Written 16 June 2007
CJ passed a restful day at the hotel, uninterrupted by the chambermaid, as I requested at the desk on our way out. Just as well, as the chambermaid turned out to be a little compulsive. We're not disorganized unpackers, and I had, as usual, made sure nothing was in the way of making the beds and that our suitcases were closed and set aside. When we came back, our suitcases, which we had stood out of the way in corners, were stacked up on the one little luggage rack, with my computer case (and computer) teetering on the top, four feet off the floor! My travel clock is apparently allowed on the bedside table, but everything else I had put there was put back into one of my suitcases or on the top shelf above the closet, as was everything we'd left on the round glass table in the room. We immediately did a complete search of the room to find everything and put it back where we expected to find it—part of the routine we have developed over years of travel to ensure we don't leave things behind in hotel rooms. If we were staying longer, I'd have to have a little talk with the management.
After the same apperitifs and munches as yesterday, we chose the lesser tasting menu.
The amuse bouche was a small glass of yesterday's cream of fennel soup (without the particulates), a dish of diced salmon and chanterelles marinated "à la greque," and a saucer of gravlax (lightly cured raw salmon). For CJ, they substituted plain chanterelles à la greque and yesterday's melon soup.
First course: For David and me, a slice of foie gras pressed between two hazelnut shortbread crusts and small quenelles of diced pear cooked in red wine with cinnamon. For CJ, plain foie gras, unsullied by hazelnuts.
Second course: For David, lightly seared salmon arranged over a beurre blanc sauce with fine sorrel chiffonade with asparagus on the side. For me, filet of daurade (Sparus aurata) roasted on the skin with a slightly sweet reduction of "bouillon aux épices" (spiced bouillon) accompanied by fluffy couscous and spring vegetables (snow peas, wild asparagus, carrot, zucchini, green beans). For CJ (by special arrangement), langoustine tails, sautéed chanterelles, and asparagus in a butter sauce with tiny diced vegetables. All excellent.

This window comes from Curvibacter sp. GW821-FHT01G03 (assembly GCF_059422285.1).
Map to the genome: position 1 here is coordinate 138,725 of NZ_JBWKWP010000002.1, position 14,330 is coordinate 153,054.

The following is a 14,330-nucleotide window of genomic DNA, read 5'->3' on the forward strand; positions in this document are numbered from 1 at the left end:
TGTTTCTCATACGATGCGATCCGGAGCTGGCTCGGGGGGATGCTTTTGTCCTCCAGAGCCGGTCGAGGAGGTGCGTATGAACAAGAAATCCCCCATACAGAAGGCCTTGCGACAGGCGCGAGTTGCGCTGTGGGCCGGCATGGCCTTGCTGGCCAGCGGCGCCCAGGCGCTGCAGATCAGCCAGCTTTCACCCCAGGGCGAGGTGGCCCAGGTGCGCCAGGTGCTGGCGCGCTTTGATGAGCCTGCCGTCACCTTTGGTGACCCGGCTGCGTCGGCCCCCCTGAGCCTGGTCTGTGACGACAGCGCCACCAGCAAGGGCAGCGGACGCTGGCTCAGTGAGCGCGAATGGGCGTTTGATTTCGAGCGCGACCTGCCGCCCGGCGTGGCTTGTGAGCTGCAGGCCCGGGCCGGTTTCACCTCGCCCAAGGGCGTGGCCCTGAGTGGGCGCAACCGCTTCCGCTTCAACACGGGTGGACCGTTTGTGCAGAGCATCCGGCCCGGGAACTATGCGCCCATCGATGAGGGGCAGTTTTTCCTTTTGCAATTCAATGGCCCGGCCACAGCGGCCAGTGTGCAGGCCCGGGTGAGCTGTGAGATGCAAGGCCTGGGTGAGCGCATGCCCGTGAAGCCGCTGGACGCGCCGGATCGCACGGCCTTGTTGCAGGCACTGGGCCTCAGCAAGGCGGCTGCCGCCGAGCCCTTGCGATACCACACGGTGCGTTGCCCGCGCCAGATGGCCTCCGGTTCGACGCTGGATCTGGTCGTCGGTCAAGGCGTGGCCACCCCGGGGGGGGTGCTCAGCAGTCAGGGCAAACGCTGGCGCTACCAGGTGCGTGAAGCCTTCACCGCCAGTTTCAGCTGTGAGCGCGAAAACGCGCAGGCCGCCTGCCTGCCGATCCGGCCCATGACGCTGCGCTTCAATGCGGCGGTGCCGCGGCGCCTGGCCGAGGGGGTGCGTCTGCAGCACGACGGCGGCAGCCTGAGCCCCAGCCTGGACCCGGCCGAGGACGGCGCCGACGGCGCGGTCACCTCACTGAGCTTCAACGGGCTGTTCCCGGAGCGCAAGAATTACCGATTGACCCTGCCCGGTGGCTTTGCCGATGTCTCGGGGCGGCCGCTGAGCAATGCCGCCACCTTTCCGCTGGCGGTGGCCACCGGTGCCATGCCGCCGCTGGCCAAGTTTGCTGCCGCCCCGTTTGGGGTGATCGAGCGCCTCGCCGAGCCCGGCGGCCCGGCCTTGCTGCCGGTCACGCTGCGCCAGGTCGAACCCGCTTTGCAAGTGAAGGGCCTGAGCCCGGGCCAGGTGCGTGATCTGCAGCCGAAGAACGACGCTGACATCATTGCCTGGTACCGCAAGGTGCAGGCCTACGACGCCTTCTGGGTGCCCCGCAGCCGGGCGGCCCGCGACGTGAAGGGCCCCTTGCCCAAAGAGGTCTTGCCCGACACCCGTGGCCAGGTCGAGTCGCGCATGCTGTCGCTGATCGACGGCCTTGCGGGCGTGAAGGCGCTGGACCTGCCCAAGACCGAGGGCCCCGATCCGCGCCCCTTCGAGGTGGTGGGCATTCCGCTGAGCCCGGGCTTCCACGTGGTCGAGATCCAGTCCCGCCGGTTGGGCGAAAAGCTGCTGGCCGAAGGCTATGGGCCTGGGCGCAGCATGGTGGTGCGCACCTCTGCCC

Third course (for everyone): pan-roasted breast of guinea fowl, a triangle of phyllo dough stuffed with the minced leg meat of the guinea fowl, macaroni baked with cream and cheese, and lightly sautéd spinach. For my money, not different enough from mature French chicken to justify the price differential, but very good in its own right.
Cheese course: For David, salers and bleu d'Auvergne. For me, coulommiers (on CJ's recommendation) and more of that great chevre from Poitou-Charentes. For CJ, just coulommiers.
Dessert: For David and me, Paris-Brest praliné (a ring-shaped cream puff filled with whipped cream flavored with pulverized almond brittle) accompanied by citrus segments of three kinds, candied citrus peel, and blood-orange sorbet. For CJ, a cylinder of crisp coconut filled with lemon cream and coarse red-fruit sorbet both topped and surrounded by raspberries and raspberry purée.
A little too much food seemed to be the consensus—just one piece of guinea-fowl breast would have been plenty.
Here's the view from our room, as David captured it during the late afternoon.